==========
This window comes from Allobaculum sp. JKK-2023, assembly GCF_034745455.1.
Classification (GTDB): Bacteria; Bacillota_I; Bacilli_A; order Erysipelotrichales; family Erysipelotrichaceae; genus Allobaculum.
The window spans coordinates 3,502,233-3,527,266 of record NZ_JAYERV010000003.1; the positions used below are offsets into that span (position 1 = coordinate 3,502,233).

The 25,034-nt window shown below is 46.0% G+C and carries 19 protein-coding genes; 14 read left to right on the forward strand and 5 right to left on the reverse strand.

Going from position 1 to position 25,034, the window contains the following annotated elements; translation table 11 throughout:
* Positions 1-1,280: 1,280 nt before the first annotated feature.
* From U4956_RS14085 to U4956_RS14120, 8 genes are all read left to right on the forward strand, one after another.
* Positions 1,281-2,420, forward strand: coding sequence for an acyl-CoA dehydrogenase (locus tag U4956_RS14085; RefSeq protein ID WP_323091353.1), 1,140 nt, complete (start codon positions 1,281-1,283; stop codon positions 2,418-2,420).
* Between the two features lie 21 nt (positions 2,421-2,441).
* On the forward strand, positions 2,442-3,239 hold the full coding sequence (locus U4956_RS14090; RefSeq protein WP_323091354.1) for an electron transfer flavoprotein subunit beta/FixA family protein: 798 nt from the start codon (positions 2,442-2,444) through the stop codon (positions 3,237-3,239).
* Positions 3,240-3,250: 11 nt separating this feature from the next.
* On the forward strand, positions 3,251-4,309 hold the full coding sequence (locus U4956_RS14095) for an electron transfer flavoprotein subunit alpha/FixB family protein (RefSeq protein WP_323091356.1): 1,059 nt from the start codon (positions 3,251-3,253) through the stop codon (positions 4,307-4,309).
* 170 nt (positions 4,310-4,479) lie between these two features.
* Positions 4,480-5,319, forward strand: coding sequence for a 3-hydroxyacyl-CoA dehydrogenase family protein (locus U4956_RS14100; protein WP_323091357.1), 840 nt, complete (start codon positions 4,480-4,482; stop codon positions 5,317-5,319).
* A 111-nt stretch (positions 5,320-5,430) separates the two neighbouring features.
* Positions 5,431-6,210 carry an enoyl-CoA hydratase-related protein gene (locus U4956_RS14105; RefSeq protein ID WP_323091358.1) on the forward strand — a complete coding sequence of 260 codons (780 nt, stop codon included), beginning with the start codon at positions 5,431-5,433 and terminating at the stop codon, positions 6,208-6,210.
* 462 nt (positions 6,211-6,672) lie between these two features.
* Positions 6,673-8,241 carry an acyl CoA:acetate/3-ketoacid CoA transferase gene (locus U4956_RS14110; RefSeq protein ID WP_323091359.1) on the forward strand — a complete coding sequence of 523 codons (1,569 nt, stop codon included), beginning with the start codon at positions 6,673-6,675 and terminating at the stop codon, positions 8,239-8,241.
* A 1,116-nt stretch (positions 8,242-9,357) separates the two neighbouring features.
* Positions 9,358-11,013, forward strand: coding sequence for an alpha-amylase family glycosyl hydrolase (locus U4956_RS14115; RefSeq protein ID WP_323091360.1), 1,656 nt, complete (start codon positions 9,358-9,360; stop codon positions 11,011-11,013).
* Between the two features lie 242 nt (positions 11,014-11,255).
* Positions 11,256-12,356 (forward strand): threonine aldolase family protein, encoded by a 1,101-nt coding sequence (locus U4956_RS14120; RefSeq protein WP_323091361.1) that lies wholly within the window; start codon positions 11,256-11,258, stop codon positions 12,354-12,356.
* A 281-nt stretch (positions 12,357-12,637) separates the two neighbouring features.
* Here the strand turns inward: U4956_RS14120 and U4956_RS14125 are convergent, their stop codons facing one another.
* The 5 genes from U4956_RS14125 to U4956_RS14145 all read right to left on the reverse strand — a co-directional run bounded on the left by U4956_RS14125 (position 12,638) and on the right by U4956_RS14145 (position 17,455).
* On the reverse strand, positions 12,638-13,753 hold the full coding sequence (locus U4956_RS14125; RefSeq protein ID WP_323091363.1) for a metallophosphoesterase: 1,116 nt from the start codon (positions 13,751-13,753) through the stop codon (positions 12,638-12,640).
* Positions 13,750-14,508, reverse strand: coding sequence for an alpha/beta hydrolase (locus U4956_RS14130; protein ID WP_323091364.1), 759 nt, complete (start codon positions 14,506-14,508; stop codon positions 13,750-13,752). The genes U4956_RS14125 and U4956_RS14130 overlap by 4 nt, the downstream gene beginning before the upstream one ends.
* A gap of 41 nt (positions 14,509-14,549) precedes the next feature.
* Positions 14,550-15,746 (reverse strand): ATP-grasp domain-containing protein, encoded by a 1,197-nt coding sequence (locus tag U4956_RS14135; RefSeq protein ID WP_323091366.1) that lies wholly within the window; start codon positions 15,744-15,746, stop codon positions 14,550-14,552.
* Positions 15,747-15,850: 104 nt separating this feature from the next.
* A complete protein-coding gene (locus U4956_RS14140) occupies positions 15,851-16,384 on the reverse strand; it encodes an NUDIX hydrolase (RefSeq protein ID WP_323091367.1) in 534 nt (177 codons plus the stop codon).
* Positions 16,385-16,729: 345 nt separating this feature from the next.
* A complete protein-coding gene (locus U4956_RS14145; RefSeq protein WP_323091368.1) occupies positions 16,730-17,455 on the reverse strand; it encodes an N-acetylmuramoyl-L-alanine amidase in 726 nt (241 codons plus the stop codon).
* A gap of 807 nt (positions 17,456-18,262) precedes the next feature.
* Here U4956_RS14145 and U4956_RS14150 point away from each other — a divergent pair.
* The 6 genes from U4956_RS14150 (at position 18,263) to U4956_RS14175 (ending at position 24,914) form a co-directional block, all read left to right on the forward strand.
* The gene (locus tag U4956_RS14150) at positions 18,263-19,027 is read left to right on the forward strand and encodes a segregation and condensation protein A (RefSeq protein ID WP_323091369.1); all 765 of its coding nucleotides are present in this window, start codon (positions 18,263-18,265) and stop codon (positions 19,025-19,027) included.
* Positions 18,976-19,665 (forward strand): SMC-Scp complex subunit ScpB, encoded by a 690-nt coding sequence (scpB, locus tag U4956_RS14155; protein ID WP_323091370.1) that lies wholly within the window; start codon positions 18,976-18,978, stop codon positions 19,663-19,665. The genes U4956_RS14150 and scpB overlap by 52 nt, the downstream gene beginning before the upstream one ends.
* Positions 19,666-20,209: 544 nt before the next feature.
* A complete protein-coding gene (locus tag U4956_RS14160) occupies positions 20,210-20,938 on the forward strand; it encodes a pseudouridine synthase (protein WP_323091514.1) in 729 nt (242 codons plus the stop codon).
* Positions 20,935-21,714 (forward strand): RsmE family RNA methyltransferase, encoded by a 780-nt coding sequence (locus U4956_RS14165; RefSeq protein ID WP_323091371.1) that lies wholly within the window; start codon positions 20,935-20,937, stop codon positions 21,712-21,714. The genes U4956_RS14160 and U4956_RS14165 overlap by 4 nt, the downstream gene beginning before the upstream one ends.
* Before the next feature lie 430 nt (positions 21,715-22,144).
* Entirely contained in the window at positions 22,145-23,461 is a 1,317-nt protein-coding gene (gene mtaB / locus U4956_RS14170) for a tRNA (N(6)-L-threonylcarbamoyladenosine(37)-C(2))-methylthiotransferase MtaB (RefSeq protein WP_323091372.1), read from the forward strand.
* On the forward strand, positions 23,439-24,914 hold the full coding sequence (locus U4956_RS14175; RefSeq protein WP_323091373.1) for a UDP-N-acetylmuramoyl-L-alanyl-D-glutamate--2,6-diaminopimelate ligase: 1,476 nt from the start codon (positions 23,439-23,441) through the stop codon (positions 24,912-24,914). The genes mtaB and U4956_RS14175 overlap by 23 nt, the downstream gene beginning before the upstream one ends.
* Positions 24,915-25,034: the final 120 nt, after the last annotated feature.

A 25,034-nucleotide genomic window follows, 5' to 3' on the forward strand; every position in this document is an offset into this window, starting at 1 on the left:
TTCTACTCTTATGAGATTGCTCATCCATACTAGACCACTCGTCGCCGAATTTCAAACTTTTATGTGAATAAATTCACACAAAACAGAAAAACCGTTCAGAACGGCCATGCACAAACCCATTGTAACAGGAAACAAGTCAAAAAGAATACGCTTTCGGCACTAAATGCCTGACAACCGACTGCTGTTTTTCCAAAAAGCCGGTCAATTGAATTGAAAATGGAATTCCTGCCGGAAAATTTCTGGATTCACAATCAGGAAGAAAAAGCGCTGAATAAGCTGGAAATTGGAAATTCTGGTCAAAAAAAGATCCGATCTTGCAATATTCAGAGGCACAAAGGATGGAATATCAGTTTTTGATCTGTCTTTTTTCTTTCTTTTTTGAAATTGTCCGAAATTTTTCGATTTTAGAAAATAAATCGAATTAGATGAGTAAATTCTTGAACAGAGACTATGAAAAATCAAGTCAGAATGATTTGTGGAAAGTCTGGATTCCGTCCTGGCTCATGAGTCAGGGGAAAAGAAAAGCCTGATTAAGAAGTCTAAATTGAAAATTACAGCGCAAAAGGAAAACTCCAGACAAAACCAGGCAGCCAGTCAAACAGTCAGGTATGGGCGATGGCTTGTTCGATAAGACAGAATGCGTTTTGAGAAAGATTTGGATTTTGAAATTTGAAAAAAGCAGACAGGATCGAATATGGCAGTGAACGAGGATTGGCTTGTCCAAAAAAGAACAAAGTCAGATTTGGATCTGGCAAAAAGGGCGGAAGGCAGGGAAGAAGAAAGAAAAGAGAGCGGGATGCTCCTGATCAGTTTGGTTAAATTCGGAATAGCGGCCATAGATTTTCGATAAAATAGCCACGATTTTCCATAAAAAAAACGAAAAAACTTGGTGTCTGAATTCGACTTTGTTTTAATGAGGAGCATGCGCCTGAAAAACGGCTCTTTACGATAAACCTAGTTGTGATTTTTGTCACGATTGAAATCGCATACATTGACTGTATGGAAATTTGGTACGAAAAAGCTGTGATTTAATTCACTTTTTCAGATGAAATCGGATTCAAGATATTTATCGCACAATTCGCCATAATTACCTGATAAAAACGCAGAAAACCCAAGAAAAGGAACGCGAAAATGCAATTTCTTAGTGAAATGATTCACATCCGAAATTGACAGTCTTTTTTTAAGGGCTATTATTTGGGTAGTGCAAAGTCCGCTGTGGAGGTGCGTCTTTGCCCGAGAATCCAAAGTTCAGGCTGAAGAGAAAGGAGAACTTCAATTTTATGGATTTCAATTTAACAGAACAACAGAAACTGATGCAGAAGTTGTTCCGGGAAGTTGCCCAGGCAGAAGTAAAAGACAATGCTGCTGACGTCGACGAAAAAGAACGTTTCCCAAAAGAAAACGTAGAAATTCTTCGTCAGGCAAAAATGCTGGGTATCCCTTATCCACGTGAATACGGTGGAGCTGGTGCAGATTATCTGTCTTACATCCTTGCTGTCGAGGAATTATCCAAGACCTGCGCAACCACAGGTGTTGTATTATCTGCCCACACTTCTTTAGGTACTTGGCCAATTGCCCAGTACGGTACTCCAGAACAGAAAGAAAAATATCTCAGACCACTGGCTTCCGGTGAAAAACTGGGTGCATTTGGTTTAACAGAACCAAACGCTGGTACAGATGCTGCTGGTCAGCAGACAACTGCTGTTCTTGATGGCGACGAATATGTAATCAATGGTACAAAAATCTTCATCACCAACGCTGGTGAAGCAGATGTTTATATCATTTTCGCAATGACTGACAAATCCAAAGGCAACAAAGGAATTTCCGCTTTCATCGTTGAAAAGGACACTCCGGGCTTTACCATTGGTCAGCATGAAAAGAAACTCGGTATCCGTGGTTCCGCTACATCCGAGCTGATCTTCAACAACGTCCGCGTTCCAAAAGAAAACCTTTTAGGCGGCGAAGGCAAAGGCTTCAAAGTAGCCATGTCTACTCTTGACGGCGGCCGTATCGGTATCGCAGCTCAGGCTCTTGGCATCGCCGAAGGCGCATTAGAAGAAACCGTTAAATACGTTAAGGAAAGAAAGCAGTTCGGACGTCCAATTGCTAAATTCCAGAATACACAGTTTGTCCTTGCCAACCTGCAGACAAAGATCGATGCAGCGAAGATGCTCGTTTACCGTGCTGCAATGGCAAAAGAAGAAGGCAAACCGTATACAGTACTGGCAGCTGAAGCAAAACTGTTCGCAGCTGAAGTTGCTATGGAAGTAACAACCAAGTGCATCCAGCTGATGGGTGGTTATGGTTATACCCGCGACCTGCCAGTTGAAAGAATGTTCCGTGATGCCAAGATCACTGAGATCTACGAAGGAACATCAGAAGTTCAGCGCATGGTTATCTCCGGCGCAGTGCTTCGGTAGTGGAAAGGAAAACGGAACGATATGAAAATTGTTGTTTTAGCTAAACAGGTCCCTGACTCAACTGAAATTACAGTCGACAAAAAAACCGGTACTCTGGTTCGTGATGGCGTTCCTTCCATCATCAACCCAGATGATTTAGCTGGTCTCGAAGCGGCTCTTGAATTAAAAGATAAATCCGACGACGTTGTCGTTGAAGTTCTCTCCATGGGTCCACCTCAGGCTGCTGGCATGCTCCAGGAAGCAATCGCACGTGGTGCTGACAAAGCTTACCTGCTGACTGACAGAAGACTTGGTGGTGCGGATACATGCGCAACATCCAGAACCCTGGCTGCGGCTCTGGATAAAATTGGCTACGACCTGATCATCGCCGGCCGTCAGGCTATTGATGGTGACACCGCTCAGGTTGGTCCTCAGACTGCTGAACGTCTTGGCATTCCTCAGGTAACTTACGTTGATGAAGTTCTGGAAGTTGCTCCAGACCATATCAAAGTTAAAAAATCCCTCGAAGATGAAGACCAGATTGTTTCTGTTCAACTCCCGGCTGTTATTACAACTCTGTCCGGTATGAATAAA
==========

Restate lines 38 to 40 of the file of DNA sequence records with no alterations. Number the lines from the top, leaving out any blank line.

* Positions 18,976-19,665 (forward strand): SMC-Scp complex subunit ScpB, encoded by a 690-nt coding sequence (scpB, locus tag U4956_RS14155; protein ID WP_323091370.1) that lies wholly within the window; start codon positions 18,976-18,978, stop codon positions 19,663-19,665. The genes U4956_RS14150 and scpB overlap by 52 nt, the downstream gene beginning before the upstream one ends.
* Positions 19,666-20,209: 544 nt before the next feature.
* A complete protein-coding gene (locus tag U4956_RS14160) occupies positions 20,210-20,938 on the forward strand; it encodes a pseudouridine synthase (protein WP_323091514.1) in 729 nt (242 codons plus the stop codon).